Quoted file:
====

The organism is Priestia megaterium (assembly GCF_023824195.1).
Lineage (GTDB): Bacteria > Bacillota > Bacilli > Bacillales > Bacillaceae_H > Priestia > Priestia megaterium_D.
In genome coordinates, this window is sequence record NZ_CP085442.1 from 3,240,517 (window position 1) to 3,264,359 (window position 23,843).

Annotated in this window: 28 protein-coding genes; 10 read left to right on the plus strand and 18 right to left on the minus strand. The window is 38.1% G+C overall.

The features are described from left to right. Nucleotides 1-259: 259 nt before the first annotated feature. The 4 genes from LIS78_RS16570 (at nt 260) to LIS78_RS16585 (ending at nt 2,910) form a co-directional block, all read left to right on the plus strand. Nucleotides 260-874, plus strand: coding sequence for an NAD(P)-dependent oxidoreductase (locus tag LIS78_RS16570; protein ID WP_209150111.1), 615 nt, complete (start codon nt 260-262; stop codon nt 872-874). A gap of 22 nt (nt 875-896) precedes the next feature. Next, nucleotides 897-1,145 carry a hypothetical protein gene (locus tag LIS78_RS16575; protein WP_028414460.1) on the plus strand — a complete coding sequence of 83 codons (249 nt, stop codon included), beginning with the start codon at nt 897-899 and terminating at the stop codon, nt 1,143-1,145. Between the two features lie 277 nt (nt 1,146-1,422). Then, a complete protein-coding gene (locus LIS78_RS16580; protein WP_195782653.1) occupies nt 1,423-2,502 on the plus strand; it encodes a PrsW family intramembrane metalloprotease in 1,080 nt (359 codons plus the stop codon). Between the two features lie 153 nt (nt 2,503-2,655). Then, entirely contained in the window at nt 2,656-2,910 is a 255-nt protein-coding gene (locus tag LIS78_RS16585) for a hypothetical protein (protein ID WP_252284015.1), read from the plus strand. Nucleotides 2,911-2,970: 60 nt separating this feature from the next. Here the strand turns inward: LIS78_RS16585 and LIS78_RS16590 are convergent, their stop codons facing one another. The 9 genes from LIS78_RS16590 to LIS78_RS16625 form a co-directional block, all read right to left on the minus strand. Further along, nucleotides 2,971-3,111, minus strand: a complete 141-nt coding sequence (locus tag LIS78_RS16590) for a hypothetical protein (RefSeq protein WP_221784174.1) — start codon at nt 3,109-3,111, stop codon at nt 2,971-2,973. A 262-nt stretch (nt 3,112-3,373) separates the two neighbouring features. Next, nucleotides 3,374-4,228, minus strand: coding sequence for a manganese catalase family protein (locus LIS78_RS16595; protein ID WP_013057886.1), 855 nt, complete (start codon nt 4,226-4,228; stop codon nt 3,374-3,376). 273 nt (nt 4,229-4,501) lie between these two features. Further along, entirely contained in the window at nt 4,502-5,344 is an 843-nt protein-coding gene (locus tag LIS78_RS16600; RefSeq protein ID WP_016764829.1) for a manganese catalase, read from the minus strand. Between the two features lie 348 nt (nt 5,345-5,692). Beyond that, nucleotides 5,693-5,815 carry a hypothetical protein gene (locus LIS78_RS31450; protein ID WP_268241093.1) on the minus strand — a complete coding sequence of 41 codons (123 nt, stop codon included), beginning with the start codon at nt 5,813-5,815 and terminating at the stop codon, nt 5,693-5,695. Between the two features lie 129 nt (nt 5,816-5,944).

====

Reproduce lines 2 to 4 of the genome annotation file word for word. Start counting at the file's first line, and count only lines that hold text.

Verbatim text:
Lineage (GTDB): Bacteria > Bacillota > Bacilli > Bacillales > Bacillaceae_H > Priestia > Priestia megaterium_D.
In genome coordinates, this window is sequence record NZ_CP085442.1 from 3,240,517 (window position 1) to 3,264,359 (window position 23,843).

Annotated in this window: 28 protein-coding genes; 10 read left to right on the plus strand and 18 right to left on the minus strand. The window is 38.1% G+C overall.